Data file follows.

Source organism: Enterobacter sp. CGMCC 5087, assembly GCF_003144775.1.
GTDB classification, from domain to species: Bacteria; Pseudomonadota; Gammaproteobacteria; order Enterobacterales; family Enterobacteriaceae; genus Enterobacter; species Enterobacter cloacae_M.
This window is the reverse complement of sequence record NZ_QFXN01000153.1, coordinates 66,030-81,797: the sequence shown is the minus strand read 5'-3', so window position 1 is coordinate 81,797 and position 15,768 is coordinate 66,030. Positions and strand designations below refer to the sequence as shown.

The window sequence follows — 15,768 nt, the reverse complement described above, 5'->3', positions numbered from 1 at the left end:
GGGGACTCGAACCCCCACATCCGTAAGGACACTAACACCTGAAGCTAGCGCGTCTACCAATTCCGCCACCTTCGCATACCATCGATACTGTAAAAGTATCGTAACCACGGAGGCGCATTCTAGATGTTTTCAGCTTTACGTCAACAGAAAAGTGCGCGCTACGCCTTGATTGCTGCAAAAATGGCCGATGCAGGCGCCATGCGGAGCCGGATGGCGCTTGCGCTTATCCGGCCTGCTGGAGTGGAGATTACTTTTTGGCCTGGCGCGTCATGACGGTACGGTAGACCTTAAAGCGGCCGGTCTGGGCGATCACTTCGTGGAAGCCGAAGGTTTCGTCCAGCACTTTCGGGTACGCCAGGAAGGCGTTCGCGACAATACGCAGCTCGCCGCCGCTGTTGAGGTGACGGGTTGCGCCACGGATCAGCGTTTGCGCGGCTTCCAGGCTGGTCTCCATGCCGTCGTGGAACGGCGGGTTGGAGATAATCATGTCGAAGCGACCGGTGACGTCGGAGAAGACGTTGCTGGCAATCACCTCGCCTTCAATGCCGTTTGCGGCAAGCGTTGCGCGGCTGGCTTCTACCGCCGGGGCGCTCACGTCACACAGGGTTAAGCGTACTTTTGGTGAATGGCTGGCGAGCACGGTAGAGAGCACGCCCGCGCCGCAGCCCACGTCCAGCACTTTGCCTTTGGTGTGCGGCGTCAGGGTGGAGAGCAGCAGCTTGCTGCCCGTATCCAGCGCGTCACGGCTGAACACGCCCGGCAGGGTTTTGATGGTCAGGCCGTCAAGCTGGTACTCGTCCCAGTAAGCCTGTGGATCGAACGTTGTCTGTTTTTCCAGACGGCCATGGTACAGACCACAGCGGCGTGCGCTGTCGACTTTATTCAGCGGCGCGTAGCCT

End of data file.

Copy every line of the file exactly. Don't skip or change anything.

Source organism: Enterobacter sp. CGMCC 5087, assembly GCF_003144775.1.
GTDB classification, from domain to species: Bacteria; Pseudomonadota; Gammaproteobacteria; order Enterobacterales; family Enterobacteriaceae; genus Enterobacter; species Enterobacter cloacae_M.
This window is the reverse complement of sequence record NZ_QFXN01000153.1, coordinates 66,030-81,797: the sequence shown is the minus strand read 5'-3', so window position 1 is coordinate 81,797 and position 15,768 is coordinate 66,030. Positions and strand designations below refer to the sequence as shown.

The window sequence follows — 15,768 nt, the reverse complement described above, 5'->3', positions numbered from 1 at the left end:
GGGGACTCGAACCCCCACATCCGTAAGGACACTAACACCTGAAGCTAGCGCGTCTACCAATTCCGCCACCTTCGCATACCATCGATACTGTAAAAGTATCGTAACCACGGAGGCGCATTCTAGATGTTTTCAGCTTTACGTCAACAGAAAAGTGCGCGCTACGCCTTGATTGCTGCAAAAATGGCCGATGCAGGCGCCATGCGGAGCCGGATGGCGCTTGCGCTTATCCGGCCTGCTGGAGTGGAGATTACTTTTTGGCCTGGCGCGTCATGACGGTACGGTAGACCTTAAAGCGGCCGGTCTGGGCGATCACTTCGTGGAAGCCGAAGGTTTCGTCCAGCACTTTCGGGTACGCCAGGAAGGCGTTCGCGACAATACGCAGCTCGCCGCCGCTGTTGAGGTGACGGGTTGCGCCACGGATCAGCGTTTGCGCGGCTTCCAGGCTGGTCTCCATGCCGTCGTGGAACGGCGGGTTGGAGATAATCATGTCGAAGCGACCGGTGACGTCGGAGAAGACGTTGCTGGCAATCACCTCGCCTTCAATGCCGTTTGCGGCAAGCGTTGCGCGGCTGGCTTCTACCGCCGGGGCGCTCACGTCACACAGGGTTAAGCGTACTTTTGGTGAATGGCTGGCGAGCACGGTAGAGAGCACGCCCGCGCCGCAGCCCACGTCCAGCACTTTGCCTTTGGTGTGCGGCGTCAGGGTGGAGAGCAGCAGCTTGCTGCCCGTATCCAGCGCGTCACGGCTGAACACGCCCGGCAGGGTTTTGATGGTCAGGCCGTCAAGCTGGTACTCGTCCCAGTAAGCCTGTGGATCGAACGTTGTCTGTTTTTCCAGACGGCCATGGTACAGACCACAGCGGCGTGCGCTGTCGACTTTATTCAGCGGCGCGTAGCCT